Israel’s Frozen Fish Processed in China and Pumped With Water and Chemicals

frozen-israeli-fishHow do you like your fish? Pumped up with a strong chemical cleaner called STTP (sodium trippolyphosphate), or without?

Despite it being an important fish producing nation with active fish farms, on land and at sea, two-thirds of the frozen fish sold in Israel is imported from China.

Most Israelis complain that frozen fish is tasteless, but pick up a bagful of fillets for convenience all the same. We are resigned to paying for the 20 percent of water stated on the package – an ice covering to protect the fish, we’re told.

But until last January, the Israeli consumer didn’t know that they paying for much more water than that. Water that’s been forced into the flesh of the fish by a chemical process. That makes it heavier. And the importers richer.

“They sell us ice and water for the price of champagne,” said Dr. Moshe Rafaelovitch, from the Association of Veterinarians in Israel.

The scandal was exposed in January 2010 by Kolbotek, the Israeli consumer-awareness TV program. Kolbotek conducted an undercover investigation, sending a reporter with a hidden camera to two Chinese fish factories. On the second of the videos (below), we see filleted fish washed with STTP-laden water to make them heavier.

In one factory, the workers (wearing full body protection and masks) pound and pierce the fillets to make them accept even more water. The flesh of fish doesn’t accept water naturally; waterlogged fish would sink in their watery habitat and the species would die out. After undergoing this process, the fish are covered in water again and flash-frozen.

Water, chemicals, and ice: That’s what Israelis get in a package of frozen Chinese fish, with the connivance of the importers. No wonder the fish doesn’t taste like fish: its taste has been diluted with water and STTP, or sodium tripolyphosphate. Sometimes you’ll see the chemical labeled innocuously as E451.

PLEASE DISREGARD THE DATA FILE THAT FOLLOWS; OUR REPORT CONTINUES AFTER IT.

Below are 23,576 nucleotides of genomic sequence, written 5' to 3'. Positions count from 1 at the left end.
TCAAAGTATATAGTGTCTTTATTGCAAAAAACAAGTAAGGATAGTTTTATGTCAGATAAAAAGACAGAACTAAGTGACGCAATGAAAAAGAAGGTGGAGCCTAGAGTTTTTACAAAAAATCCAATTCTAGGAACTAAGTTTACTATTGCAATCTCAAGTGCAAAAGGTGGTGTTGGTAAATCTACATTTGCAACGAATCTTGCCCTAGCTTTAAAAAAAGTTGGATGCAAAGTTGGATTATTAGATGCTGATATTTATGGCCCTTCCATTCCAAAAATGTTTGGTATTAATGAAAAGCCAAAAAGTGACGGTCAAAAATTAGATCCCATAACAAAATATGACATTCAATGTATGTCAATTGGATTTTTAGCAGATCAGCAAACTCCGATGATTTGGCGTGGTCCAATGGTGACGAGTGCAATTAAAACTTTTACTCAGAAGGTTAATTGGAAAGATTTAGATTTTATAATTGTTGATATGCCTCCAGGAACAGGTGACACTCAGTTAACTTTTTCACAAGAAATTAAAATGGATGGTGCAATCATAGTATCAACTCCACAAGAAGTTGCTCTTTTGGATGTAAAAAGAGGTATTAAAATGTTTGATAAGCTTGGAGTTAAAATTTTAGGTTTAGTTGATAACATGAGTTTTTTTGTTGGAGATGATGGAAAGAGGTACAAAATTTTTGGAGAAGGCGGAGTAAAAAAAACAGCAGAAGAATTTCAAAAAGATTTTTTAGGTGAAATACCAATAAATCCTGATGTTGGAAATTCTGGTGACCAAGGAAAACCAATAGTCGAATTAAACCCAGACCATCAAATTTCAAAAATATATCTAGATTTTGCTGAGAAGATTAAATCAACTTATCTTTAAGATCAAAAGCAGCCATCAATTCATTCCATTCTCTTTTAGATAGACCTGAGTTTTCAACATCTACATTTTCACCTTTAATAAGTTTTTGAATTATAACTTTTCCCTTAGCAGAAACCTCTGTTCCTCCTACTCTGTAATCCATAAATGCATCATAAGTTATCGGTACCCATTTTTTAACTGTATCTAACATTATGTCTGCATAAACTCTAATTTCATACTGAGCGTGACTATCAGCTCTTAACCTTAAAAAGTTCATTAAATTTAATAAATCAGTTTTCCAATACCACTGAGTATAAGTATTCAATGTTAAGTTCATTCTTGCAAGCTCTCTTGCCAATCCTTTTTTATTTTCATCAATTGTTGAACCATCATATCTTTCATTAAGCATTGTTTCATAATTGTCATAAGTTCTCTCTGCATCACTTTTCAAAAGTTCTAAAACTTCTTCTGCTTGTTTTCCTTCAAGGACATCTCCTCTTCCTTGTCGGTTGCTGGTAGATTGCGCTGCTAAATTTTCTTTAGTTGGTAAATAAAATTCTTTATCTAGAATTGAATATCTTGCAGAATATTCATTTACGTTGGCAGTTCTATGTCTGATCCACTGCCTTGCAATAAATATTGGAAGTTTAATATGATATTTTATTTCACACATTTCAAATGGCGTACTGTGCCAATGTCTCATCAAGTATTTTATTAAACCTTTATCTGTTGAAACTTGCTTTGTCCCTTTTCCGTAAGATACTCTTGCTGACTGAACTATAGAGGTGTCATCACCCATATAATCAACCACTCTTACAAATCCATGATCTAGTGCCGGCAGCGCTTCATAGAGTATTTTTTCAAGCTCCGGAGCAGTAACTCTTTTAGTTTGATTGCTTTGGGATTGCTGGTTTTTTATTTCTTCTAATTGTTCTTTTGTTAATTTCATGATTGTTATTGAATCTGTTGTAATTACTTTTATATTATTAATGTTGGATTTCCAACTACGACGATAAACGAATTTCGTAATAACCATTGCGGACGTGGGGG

So what is sodium trippolyphosphate? Everything has a fancy chemical name. Even salt sounds scary if you call it sodium chloride. Lots of processed foods have acceptable chemicals in them – what’s the scandal here?

A few grim answers:

  • STTP is a strong chemical cleaner. It is used commercially in household cleaners, toothpaste, laundry detergents, dishwasher tablets, and toilet cleaners.
  • You may view a Material Safety Data Sheet on STTP here. It states:
  • Potential Acute Health Effects:
    Very hazardous in case of eye contact (irritant). Hazardous in case of skin contact (irritant), of ingestion, of
    inhalation. Slightly hazardous in case of skin contact (sensitizer, permeator). Inflammation of the eye is
    characterized by redness, watering, and itching.

    Potential Chronic Health Effects:
    CARCINOGENIC EFFECTS: Not available.
    MUTAGENIC EFFECTS: Not available.
    TERATOGENIC EFFECTS: Not available.

    The substance is toxic to lungs.
    Repeated or prolonged exposure to the substance can produce target organs damage.

  • Some imported frozen fish has levels of STTP higher than permitted by law.

Up till January, the public wasn’t informed by the manufacturers, or by the importers, that most frozen fish is not natural but processed. Most of us still sling the packages of frozen fillets into the shopping cart and pay, unaware that we’ve been denied an informed choice.

And what about the pain in your pockets? Why should you be cheated of fish and pay for water instead?

We had a look at the frozen fish section in the supermarket last night. True to what Kolbotek claims, there was only one frozen fish that had “100% natural” on the package. All others stated the presence of 20% water. Yet according to laboratory reports that Kolbotek received, some varieties carry as much as 41.3% (sole) – the Delidag brand plaice (zahavon) had an incredible 59.5% water plus 33.9% ice. The consumer is paying for less than 7% fish in the package.

We called the customer service number printed on the Delidag label. The service representative became surly when I asked if anything had changed since the Kolbotek program. “The labels state ‘contains phosphates,’ she said: “They always have.”

We are sorry to contradict, but it ain’t so.

Importing companies have access to fish that hasn’t been processed, and could be bringing that in. They choose not to. Obviously it’s much more profitable to sell water instead of raw materials.

China’s a country that’s never been much concerned with human rights or the value of dangerous chemicals they put into food or children’s toys . But we wonder if the importers allow their own wives and children to eat that frozen fish?

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17 thoughts on “Israel’s Frozen Fish Processed in China and Pumped With Water and Chemicals”

  1. ita braude says:

    what about nile perch, does it also fall into the pumped and toxic category? as far as i know it comes from tanzania, anyone know anything about this fish that is sold en masse in israel?